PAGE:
Ford has a better idea

Jasmine Bill (left), Charles Chief, Jacquie Shorty, and Alexander Gatensby receive Whitehorse Motors’ August contribution to the KDFN Youth Advisory Council from Tina Woodland

In the old days, it was just carburetors. Now, 50 years later, everything has changed, according to Tina Woodland, owner of Whitehorse Motors. Cars are computerized, the dealership has moved locations and doubled in size, and there are 50 employees rather than the 30-something there used to be.

“We even have electric charging stations and are getting ready for electric vehicles,” she said.
To celebrate, Woodland said the dealership started working on plans for its anniversary almost two years ago.

“It’s a big budget item so we had to kind of get ready for it,” said Woodland.
“It” is a plan to donate $50,000 to local charities, non-profits and community initiatives in 2019. So far this year, Whitehorse Motors has donated $5,000 per month to recipients whose needs the dealership had been made aware of by staff, customers, organizations themselves and word on the street.

This August, the recipient was the Kwanlin Dün First Nation (KDFN) Youth Advisory Council. Woodland said the money was used to hold a Community Fun Day in Whitehorse’s McIntyre subdivision. There were games including baseball and hand games, live performers, activities for children and youth, and storytelling.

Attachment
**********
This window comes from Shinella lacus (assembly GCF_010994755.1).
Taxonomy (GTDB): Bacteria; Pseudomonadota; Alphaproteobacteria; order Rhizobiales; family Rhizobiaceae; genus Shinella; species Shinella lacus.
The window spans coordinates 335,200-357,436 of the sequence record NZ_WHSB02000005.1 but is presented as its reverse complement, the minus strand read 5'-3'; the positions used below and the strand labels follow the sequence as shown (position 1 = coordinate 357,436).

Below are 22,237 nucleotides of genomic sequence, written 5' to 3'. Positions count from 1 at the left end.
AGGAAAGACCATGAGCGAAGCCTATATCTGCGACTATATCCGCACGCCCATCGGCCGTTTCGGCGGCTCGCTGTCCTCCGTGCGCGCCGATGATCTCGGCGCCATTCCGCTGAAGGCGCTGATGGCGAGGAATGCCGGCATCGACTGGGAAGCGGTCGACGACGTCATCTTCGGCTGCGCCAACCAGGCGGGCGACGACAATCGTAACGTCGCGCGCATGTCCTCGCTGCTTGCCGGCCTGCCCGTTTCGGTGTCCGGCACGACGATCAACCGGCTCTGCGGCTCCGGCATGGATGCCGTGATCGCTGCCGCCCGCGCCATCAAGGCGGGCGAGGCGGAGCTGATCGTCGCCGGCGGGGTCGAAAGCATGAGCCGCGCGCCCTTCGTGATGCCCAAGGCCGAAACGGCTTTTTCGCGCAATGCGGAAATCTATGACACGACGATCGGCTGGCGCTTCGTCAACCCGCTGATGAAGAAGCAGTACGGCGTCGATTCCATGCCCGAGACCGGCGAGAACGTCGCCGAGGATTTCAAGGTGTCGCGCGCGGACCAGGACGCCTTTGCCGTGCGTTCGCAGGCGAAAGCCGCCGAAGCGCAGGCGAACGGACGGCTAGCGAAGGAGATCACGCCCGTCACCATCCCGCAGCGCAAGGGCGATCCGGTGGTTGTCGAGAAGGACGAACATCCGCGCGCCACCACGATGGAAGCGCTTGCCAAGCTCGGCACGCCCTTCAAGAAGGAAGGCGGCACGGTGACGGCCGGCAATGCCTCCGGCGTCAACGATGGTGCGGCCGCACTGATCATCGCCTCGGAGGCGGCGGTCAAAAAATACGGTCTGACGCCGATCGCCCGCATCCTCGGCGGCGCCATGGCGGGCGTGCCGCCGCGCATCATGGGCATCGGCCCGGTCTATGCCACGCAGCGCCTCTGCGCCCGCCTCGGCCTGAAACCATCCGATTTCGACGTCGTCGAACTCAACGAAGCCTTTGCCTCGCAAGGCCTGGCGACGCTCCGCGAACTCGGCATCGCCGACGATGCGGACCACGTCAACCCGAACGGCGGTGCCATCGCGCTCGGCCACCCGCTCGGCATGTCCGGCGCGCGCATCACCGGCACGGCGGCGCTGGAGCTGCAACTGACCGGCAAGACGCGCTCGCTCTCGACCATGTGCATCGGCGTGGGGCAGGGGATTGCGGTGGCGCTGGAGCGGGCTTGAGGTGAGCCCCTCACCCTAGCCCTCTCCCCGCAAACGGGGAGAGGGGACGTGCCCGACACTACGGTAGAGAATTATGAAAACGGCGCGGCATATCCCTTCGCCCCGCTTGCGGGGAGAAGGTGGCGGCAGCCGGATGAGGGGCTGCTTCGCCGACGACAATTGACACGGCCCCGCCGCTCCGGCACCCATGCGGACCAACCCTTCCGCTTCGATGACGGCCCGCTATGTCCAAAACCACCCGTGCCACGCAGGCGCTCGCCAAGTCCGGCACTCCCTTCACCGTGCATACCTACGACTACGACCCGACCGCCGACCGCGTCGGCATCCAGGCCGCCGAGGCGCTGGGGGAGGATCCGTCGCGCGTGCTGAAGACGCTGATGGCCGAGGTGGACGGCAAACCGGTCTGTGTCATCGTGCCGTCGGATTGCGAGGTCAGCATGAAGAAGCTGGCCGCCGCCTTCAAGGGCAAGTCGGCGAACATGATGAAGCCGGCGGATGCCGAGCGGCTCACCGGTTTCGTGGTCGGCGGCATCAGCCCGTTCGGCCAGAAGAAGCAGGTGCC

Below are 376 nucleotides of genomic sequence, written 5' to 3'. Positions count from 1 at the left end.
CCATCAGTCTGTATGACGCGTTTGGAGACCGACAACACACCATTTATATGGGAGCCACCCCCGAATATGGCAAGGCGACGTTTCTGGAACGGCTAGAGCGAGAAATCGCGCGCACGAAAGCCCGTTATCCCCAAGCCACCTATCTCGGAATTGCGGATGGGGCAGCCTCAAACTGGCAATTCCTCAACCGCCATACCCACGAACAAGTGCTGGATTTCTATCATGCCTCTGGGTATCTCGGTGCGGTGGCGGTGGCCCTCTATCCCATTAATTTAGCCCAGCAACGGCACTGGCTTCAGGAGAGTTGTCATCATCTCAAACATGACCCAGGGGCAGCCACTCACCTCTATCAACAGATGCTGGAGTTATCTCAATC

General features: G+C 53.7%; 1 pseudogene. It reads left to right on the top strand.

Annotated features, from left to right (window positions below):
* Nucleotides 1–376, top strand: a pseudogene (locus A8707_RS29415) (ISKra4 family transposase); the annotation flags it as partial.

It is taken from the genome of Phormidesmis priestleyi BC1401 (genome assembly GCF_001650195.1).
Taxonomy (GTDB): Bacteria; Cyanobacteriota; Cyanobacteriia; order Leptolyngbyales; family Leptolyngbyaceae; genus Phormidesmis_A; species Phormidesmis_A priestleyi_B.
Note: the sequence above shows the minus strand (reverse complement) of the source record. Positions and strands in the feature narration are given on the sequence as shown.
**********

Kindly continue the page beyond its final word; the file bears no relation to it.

“KDFN has had a lot of tragedies and losses recently and needed something to perk themselves up,” she said, adding that the day was well-attended.

Over the course of the year, donations have also been made to the Yukon Wildlife Preserve, Challenge Disability Resource Group, Blood Ties Four Directions, and food banks in Inuvik, including the Arctic Food Bank and the Inuvik Food Bank. Woodland said this was something the dealership wanted to do because it feels a connection to the community and wanted to give back.

When the store opened up for Yukoner Appreciation Day, she said it really drove home to her the role Whitehorse Motors has played for people in the years since 1969, when Rolf Hougen bought the dealership from the Northern Commercial Company. Northern had been operational in the Yukon since the 20s, even before the Yukon was connected by road like it is now with the Alaska Highway.

“On Yukoner Appreciation Day, we saw people whose parents bought their first vehicle here and it’s generational. and now they’re coming in with their grandkids, or their son, or an auntie, or an uncle.

“It’s really fun being able to realize that you’re part of something that’s been around for so long.”

Whitehorse Motors will make three more donations this year.

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